The Cambridge Health Alliance Division of Child and Adolescent Psychiatry provides inpatient, outpatient, partial hospital, emergency, and acute home-based services to children, adolescents, and families. A full range of diagnostic assessments and multidisciplinary treatment is provided on two inpatient units, one for children up to age 12, and one for adolescents aged 12 to 19. Outpatient services include individual, group, and family therapy, psychopharmacology, neuropsychological evaluation, assessment of school functioning, cognitive behavioral interventions, and consultation to pediatricians and schools. Under the current curriculum, eight hours a week are dedicated to didactic learning. Weekly seminars cover a variety of topics pertinent to our field including psychotherapy, psychopharmacology, behavioral therapies, child development, research, and research methodology. Clinical rotations are offered in inpatient and outpatient child and adolescent psychiatry, consultation/liaison psychiatry, school consultation, learning disabilities, pediatric neurology, forensic and probate work, substance abuse, and emergency/outreach services.

The Training Program in Child and Adolescent Psychiatry explores the psychosocial and psychodynamic elements of clinical intervention and development, including the normal, the resilient, and the pathological dimensions. . Exposure to a broad array of therapeutic modalities affords the Fellows flexibility in their treatment choices, thereby giving them the tools to meet the unique needs of each patient. We incorporate both didactic and supervised clinical experiences to provide the Fellows training in this integrative approach. Our training program recruits five Fellows per year for its two year training program. Fellows begin their outpatient experience their first year in order to follow patients over a two year period. In addition, the first year Fellows rotate through the outpatient diagnostic team to begin to learn the skills needed to conduct both outpatient and inpatient assessments. The second year is focused on seeing a diverse outpatient population in several settings. Elective time is an important component of our training program because it allows the fellows to pursue their individual interests. The Division of Child and Adolescent Psychiatry maintains a dual commitment to service and training. It is our clinical mission to provide the highest level of service to the full spectrum of socioeconomic, ethnic, and linguistic populations in our service area and to do so in a manner that emphasizes patient access, clinical flexibility, and the highest standards of care. Equally important, our academic mission is to provide a training experience that reflects our clinical values while teaching an integrated approach to the care of children, adolescents, and their families.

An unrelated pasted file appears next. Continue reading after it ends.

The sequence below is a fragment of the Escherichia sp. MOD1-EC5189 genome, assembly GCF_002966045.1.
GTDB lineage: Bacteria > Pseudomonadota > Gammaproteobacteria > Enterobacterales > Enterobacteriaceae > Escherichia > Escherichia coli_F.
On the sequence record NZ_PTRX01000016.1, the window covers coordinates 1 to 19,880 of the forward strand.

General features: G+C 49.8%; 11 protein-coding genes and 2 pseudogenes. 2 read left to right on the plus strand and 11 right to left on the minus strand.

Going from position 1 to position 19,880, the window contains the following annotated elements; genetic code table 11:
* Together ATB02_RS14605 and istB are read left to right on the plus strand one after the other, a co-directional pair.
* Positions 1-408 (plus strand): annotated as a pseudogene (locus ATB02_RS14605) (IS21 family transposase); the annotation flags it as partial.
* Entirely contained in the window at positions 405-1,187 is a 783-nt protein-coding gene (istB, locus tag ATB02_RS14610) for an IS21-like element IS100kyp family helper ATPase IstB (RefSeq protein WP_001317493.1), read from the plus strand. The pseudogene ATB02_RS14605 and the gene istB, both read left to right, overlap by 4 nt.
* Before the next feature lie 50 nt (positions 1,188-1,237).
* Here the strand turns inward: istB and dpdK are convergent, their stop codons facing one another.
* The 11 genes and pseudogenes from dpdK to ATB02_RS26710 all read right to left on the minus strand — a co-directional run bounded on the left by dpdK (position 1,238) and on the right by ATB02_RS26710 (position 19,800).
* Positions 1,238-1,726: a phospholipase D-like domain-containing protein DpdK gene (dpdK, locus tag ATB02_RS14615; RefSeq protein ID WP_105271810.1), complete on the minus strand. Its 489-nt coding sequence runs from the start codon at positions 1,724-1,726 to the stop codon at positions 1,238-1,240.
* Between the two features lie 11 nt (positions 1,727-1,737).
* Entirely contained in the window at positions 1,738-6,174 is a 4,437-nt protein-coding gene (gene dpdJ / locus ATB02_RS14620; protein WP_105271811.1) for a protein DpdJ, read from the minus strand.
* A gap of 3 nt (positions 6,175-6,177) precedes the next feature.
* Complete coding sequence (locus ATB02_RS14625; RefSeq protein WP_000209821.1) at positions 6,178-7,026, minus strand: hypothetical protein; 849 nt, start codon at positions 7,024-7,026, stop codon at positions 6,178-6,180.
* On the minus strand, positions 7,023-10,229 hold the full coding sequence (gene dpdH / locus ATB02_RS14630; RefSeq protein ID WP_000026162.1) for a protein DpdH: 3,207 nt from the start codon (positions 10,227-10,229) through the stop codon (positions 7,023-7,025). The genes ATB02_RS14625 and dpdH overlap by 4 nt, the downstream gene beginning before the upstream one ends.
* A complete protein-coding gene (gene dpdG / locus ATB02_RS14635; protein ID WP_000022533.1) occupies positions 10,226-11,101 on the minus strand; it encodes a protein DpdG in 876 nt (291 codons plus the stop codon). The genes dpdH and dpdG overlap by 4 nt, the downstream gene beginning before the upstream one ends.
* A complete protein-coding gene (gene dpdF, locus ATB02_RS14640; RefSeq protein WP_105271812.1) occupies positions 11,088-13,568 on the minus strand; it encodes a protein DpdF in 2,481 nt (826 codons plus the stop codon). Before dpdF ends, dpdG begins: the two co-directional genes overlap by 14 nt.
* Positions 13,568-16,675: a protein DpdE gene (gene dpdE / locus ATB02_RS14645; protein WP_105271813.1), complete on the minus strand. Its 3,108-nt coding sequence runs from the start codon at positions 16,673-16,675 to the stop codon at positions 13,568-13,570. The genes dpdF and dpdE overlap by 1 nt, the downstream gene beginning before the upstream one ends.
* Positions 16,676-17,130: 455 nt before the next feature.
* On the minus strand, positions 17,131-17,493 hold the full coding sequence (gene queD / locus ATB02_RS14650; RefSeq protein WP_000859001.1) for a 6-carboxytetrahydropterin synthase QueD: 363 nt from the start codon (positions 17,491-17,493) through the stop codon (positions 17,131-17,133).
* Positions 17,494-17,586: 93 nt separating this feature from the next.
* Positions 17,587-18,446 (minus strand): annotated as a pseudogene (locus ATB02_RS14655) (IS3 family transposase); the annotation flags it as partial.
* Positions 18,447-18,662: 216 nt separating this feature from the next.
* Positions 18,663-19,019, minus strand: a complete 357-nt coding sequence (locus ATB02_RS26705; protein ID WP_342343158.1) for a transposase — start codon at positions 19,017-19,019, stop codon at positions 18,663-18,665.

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The Children's Hospital Training Program in Child and Adolescent Psychiatry

Children's Hospital, with over 300 beds, is the largest and best-known pediatric hospital in the United States. It is world-renowned for its clinical and research work with children and adolescents. Its faculty includes outstanding clinicians and researchers in almost all areas of Pediatrics and Child and Adolescent psychiatry. Its training programs are outstanding, offering cutting edge experiences in all aspects of the clinical care of children. The hospital serves as a primary and tertiary care center for Metropolitan Boston and beyond. It is dedicated to providing care for all children and spearheads many national efforts as an advocate for the well being of the next generation. The Department of Psychiatry, with over 14,000 outpatient visits annually, offers the entire range of clinical services for children. The Department has a very strong and active consultation-liaison service and an 18-bed inpatient unit providing clinical care for Boston's most disturbed children. The Department has a very strong and active consultation-liaison service and an 18-bed inpatient unit providing clinical care for Boston's most disturbed children. Additionally it offers on-going affiliations with the Boston Latin High School, the Cambridge Court Clinic and numerous community sites. There are extensive elective opportunities within the Department. The combination of diverse clinical opportunities coupled with a carefully planned didactic program provides trainees with rich training in Child and Adolescent Psychiatry. Grounded in the developmental and psychodynamic roots of the field, it provides a contemporary but balanced approach to individual short and long-term work, family and group therapy, behavioral medicine, consultation/liaison work, crisis intervention and psychopharmacology among others. The Department has a national reputation for its research work focusing on prevention, risk factors, affective disorders, clinical outcomes and the interface between Pediatrics and Psychiatry. There are many opportunities for trainees to collaborate in these efforts